All People Is Plastic
In the history of cinema the modern big city has often served as a screen onto which dystopian fantasies are projected: The idea of the urban space as a cruel, Moloch-like machine drove Fritz Lang´s sinister vision of the future, Metropolis (1927), in which the mass of slave-like workers is forced into the serfdom of assembly-line labor. Harald Hund´s 3-D animation film All People Is Plastic refers to both this image of the city as a machine of discipline and Jacques Tati´s criticism of the modern age, for whom corporate culture serves as a working world of enforced conformity. In the world of All People Is Plastic the figures have long been the result of mass production: Hund animated his figures with conventional 3D character-animation software?so-called Default People (standard figures)?and fit his matte-gray prototypes, schematized as either male or female, into the slots of a futuristic office world.
The film´s story begins on the weekend: The gray mass of standardized office workers pours into a monochrome urban conglomeration of cookie-cutter apartment buildings; they march in formation to identical cars, disappear into identical apartments, and are then transported to an amusement park. When a few of them leave the pack and run into partitions, jump off skyscrapers or move toward the edge of the city, their behavior turns out to be not individual protests but design faults in humanoid prototypes. King Kong, who climbs a skyscraper in the amusement park, appears in this context as a nostalgic reference to a vision of big cities in which external threats could be dealt with collectively. In Harald Hund´s brave new techno-world, architecture is a polished surface which no longer requires any kind of action.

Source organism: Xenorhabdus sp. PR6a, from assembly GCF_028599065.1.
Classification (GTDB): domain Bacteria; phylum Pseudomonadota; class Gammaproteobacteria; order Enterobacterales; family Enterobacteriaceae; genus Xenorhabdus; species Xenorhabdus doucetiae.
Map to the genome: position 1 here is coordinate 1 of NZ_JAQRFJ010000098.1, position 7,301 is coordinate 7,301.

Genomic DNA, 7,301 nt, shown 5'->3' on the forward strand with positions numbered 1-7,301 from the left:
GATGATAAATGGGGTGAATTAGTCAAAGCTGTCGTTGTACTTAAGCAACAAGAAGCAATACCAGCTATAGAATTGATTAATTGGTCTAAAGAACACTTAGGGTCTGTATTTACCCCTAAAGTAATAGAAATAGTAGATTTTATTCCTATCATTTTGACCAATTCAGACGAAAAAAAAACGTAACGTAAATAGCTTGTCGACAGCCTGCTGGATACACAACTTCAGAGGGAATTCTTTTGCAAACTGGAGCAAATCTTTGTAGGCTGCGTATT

Translation: Steve Wilder
The film begins ata Satuday 6 PM. With a message from computer that whishes a good weekend, they gray mass of standardized office workers leave the office; they march in formation to identical cars, disappear into identical apartments, and spend the Saturday evening in front of a TV set. On Sunday, they are transported to an amusement park and enjoy the programmed pastime. When a few of them leave the pack and run into partitions, jump off skyscrapers or move toward the edge of the city , their behavior doesn´t attract any attention. The film is a satire of enforced con formity of city dwellers today and a criticism of the modern age. In the film, the beautiful blue sky gives a clear contrast to the gray tone and somewhat cold electronic music. Of we can afford to look up the blue sky and the splendor of the setting sun, our gray soul may gain some color.
(Hannah Chu, 3rd Green Film festival in Seoul 2006)
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Retro-futurism in form and content...
(Rotterdam Film Festival)
All People Is Plastic